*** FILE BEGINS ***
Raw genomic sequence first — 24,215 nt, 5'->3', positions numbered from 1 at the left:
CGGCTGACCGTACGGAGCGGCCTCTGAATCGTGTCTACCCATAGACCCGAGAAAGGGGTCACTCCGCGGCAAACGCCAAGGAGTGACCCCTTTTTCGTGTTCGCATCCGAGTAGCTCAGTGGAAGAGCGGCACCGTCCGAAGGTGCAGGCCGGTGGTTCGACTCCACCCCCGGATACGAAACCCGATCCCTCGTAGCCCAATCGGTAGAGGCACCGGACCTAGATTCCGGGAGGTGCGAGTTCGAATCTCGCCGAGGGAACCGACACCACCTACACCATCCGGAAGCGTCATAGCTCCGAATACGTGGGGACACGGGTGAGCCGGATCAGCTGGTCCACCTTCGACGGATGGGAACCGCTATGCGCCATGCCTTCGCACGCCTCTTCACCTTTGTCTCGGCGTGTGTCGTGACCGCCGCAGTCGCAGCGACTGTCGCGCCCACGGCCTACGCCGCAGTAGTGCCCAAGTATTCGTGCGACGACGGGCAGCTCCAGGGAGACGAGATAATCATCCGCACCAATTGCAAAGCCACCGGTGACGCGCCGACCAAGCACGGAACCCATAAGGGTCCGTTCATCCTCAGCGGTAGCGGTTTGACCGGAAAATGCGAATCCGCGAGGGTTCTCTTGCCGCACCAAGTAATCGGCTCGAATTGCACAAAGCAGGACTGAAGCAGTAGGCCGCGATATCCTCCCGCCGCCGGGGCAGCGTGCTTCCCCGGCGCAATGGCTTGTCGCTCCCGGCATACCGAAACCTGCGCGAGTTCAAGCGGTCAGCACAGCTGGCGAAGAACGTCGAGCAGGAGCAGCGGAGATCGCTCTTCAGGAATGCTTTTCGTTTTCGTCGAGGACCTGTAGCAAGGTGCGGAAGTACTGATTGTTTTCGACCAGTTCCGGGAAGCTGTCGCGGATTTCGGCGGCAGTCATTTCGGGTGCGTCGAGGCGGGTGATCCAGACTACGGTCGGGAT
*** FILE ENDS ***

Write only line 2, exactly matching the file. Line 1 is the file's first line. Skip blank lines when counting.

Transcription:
CGGCTGACCGTACGGAGCGGCCTCTGAATCGTGTCTACCCATAGACCCGAGAAAGGGGTCACTCCGCGGCAAACGCCAAGGAGTGACCCCTTTTTCGTGTTCGCATCCGAGTAGCTCAGTGGAAGAGCGGCACCGTCCGAAGGTGCAGGCCGGTGGTTCGACTCCACCCCCGGATACGAAACCCGATCCCTCGTAGCCCAATCGGTAGAGGCACCGGACCTAGATTCCGGGAGGTGCGAGTTCGAATCTCGCCGAGGGAACCGACACCACCTACACCATCCGGAAGCGTCATAGCTCCGAATACGTGGGGACACGGGTGAGCCGGATCAGCTGGTCCACCTTCGACGGATGGGAACCGCTATGCGCCATGCCTTCGCACGCCTCTTCACCTTTGTCTCGGCGTGTGTCGTGACCGCCGCAGTCGCAGCGACTGTCGCGCCCACGGCCTACGCCGCAGTAGTGCCCAAGTATTCGTGCGACGACGGGCAGCTCCAGGGAGACGAGATAATCATCCGCACCAATTGCAAAGCCACCGGTGACGCGCCGACCAAGCACGGAACCCATAAGGGTCCGTTCATCCTCAGCGGTAGCGGTTTGACCGGAAAATGCGAATCCGCGAGGGTTCTCTTGCCGCACCAAGTAATCGGCTCGAATTGCACAAAGCAGGACTGAAGCAGTAGGCCGCGATATCCTCCCGCCGCCGGGGCAGCGTGCTTCCCCGGCGCAATGGCTTGTCGCTCCCGGCATACCGAAACCTGCGCGAGTTCAAGCGGTCAGCACAGCTGGCGAAGAACGTCGAGCAGGAGCAGCGGAGATCGCTCTTCAGGAATGCTTTTCGTTTTCGTCGAGGACCTGTAGCAAGGTGCGGAAGTACTGATTGTTTTCGACCAGTTCCGGGAAGCTGTCGCGGATTTCGGCGGCAGTCATTTCGGGTGCGTCGAGGCGGGTGATCCAGACTACGGTCGGGAT